10 Best Foam Rollers to Ease Your Aches
Find the best foam roller for you
Repeat after us: Foam rolling is your friend and does the body good! It can relieve tension, increase range of motion, and reduce pain. It can also help you work out harder, ease aches, and boost your energy. The firm cylinders make it easy to massage your muscles by using your own body weight to press and roll against them.
Check out these clever new twists on the trusty tool (and target your exact issues to find the best foam roller for you).
To buy: $50; amazon.com
Who needs it: Gym-goers
Way to roll: With a detachable strap and interior locker, this foam roller can double as your gym bag, making it a great portable option to bring with you to the gym.
Rove Roller 01
To buy: $129; rovegoods.com
Who needs it: Travelers
Way to roll: Cramped plane? Workouts on the go? No problem: This easy-to-pack foam roller opens flat for simple transport.
To buy: $40; amazon.com
Who needs it: Minimalists
Way to roll: Stay limber and hydrated with this water bottle-roller hybrid.
To buy: $70; amazon.com
Who needs it: Folks who like to go deep. Word to the wise: If you prefer a soft massage or have a very low pain tolerance, you should steer clear.
Way to roll: Use the bumps on this gadget to unwind super-tough knots. But don't dig into one for too long: If it hasn't relaxed after a minute, move to another area, suggests Reavy—staying put for longer can cause even more soreness.
MELT Soft Body Roller
To buy: $70; meltmethod.com
Who needs it: Beginners; anyone who prefers a soft touch.
Way to roll: Gently massage the major muscle groups in your back and thighs with this cushy roller. "The bigger the tool's surface area, the more tolerable rolling will be, since the pressure is dispersed," says David Reavy, a physical therapist and founder of React Physical Therapy in Chicago. Start with larger-diameter rollers and switch to smaller, more targeted ones once you're ready for more intensity.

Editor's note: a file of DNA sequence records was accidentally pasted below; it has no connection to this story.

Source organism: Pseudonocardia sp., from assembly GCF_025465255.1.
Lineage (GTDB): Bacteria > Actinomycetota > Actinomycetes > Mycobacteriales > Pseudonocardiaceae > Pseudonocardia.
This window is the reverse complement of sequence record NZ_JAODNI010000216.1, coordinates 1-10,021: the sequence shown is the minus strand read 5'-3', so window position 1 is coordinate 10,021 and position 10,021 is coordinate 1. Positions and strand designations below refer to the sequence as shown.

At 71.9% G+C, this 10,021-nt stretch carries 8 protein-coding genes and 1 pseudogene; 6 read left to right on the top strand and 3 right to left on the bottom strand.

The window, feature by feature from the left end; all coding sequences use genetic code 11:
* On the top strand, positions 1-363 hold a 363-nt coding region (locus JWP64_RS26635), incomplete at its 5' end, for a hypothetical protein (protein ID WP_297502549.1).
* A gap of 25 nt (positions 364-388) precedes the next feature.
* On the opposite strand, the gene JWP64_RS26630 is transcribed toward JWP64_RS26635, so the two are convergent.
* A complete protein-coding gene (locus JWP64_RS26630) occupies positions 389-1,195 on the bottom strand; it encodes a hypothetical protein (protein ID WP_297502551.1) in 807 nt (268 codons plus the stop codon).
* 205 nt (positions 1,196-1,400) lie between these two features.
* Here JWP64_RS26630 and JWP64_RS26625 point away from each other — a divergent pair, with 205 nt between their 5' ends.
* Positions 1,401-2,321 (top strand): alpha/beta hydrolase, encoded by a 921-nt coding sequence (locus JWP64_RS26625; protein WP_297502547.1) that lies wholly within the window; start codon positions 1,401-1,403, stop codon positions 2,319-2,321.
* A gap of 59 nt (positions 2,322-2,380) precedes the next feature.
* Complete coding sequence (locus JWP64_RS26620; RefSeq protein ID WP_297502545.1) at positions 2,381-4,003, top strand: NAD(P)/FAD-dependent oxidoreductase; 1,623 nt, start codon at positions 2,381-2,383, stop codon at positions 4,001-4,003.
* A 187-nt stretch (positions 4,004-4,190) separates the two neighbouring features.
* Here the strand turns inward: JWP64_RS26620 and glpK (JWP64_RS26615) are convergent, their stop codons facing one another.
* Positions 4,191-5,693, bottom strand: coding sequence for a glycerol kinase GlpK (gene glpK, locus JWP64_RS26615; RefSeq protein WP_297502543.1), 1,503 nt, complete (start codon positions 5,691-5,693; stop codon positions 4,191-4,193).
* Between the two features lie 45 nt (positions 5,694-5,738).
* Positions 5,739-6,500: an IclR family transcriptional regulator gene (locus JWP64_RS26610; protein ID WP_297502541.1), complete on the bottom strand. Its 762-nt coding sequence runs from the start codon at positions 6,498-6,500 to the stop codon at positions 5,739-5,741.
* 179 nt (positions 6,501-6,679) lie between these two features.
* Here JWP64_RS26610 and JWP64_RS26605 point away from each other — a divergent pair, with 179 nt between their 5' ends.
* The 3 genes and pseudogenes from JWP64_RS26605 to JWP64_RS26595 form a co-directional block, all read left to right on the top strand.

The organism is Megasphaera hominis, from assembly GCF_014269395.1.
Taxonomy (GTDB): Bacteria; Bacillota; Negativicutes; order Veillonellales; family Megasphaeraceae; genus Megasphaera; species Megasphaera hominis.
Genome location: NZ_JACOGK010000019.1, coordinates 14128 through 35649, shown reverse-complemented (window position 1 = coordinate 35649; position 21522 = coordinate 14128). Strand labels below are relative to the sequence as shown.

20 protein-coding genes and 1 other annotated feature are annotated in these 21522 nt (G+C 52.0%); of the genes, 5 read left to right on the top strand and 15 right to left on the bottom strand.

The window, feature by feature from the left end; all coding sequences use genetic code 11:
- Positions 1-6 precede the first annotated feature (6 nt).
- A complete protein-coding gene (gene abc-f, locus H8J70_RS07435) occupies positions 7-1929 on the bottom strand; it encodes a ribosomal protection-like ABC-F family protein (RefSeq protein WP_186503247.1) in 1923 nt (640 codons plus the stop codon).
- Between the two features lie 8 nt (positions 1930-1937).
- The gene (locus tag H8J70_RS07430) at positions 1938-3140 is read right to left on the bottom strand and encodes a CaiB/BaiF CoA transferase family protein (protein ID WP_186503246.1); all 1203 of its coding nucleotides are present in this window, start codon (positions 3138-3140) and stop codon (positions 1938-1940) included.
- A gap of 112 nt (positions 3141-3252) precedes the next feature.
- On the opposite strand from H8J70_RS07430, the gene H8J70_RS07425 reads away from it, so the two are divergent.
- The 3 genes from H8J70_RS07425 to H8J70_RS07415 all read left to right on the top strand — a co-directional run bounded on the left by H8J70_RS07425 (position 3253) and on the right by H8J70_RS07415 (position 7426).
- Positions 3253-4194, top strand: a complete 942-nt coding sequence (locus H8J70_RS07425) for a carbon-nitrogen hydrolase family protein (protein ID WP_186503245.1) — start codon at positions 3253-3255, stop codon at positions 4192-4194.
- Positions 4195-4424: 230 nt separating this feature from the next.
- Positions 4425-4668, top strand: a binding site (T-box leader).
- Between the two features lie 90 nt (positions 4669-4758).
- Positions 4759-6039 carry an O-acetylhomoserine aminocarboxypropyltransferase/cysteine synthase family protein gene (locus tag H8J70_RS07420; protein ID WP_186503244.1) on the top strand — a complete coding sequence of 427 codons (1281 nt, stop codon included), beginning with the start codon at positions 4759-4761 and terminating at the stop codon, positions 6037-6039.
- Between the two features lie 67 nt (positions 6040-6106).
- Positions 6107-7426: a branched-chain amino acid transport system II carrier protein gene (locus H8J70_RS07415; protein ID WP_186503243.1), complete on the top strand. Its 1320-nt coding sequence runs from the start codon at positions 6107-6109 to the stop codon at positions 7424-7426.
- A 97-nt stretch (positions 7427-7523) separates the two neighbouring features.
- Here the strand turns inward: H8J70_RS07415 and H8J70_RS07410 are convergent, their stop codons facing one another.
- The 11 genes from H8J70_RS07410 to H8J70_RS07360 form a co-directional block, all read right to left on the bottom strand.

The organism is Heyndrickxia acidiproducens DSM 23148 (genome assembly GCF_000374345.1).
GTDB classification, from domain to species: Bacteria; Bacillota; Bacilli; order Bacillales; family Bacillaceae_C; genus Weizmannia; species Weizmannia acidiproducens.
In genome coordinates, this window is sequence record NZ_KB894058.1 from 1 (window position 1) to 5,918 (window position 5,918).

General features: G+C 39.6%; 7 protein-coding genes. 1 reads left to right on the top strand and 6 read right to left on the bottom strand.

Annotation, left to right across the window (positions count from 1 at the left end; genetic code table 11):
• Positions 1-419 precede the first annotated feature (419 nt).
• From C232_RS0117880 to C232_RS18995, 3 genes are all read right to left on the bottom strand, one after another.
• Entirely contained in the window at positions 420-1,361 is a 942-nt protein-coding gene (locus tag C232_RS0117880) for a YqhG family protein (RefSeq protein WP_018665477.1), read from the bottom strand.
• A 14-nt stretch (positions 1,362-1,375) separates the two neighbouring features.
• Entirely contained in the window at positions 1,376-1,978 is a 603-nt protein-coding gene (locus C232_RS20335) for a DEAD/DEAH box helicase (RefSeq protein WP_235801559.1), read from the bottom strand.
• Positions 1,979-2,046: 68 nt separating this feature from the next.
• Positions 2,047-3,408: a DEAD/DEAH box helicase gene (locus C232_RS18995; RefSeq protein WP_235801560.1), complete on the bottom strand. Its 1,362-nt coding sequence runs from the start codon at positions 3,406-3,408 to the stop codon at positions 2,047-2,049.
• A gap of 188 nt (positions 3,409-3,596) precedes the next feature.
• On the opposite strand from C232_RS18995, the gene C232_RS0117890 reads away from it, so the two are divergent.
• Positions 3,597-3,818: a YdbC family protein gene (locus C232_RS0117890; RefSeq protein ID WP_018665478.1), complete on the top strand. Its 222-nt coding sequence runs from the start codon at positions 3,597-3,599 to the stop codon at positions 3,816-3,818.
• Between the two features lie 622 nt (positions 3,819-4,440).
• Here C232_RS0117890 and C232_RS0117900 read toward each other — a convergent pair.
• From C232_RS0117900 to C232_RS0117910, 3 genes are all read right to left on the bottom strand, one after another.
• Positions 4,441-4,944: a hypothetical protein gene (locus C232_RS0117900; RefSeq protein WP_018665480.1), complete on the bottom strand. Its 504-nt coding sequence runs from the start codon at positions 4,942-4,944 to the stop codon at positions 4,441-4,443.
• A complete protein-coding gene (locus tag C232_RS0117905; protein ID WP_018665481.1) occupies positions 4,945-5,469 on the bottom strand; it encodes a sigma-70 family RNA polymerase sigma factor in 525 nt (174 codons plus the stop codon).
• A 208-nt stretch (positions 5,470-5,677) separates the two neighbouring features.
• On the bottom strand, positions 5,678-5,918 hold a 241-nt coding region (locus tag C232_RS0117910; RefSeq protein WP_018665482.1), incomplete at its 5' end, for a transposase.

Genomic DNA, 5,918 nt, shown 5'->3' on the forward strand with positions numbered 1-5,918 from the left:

SKLZ Cold Roller Ball
To buy: $31; amazon.com
Who needs it: Anyone with aches or nagging injuries.
Way to roll: Feeling sore or swollen post–sweat session? Pull this stainless-steel ball out of your freezer and use it to target a specific area while reaping the benefits of icing: less inflammation and faster recovery. Easier than an ice bath!
Franklin Textured Ball Set
To buy: $25; amazon.com
Who needs it: Those who want to ease sore or tense spots but don't like strong pressure.
Way to roll: Use these orbs around your hips and any small muscle groups for targeted pressure, says New York City personal trainer Sulyn Silbar, founder of Body + Mind NYC. You can make them more or less firm (depending on how tight you are) with a needle inflating pump.
Gaiam Adjustable Massage Roller
To buy: $20; amazon.com
Who needs it: People with knots in their quads, hamstrings or calves.
Way to roll: Holding the ergonomic handles of this contoured roller, push the bar up and down muscles as gently—or firmly!—as you want; the disks rotate to work out kinks. Don't forget to breathe when you hit a trouble spot, says Silbar; deep breaths help alleviate pain.
TriggerPoint NANO Foot Roller
To buy: $25; amazon.com
Who needs it: Runners; people with tight soles.
Way to roll: Move this mini tool with dense knobs (designed to mimic a massage therapist's fingertips) back and forth under your feet—or calves, or any other small area. But tackle lower legs and feet last. "You might want to go straight to the tightest muscle, but often it's so restricted that rolling is less effective," explains Reavy, meaning it's tough to get a muscle to relax if another tight muscle is tugging on it. Start with hips and back using a lacrosse ball, suggests Reavy, as tension here tightens the whole body. Then move out from the torso.
Tiger Tail Classic
To buy: $35; amazon.com
Who needs it: Runners; those who want to control pressure with their hands.
Way to roll: Massage your quads, hamstrings, calves or IT band with the squishy strip of foam on this traditional wand. Just don't rush it: "Rolling slowly gives muscles and the surrounding tissue, called fascia, more time to loosen up," says Silbar.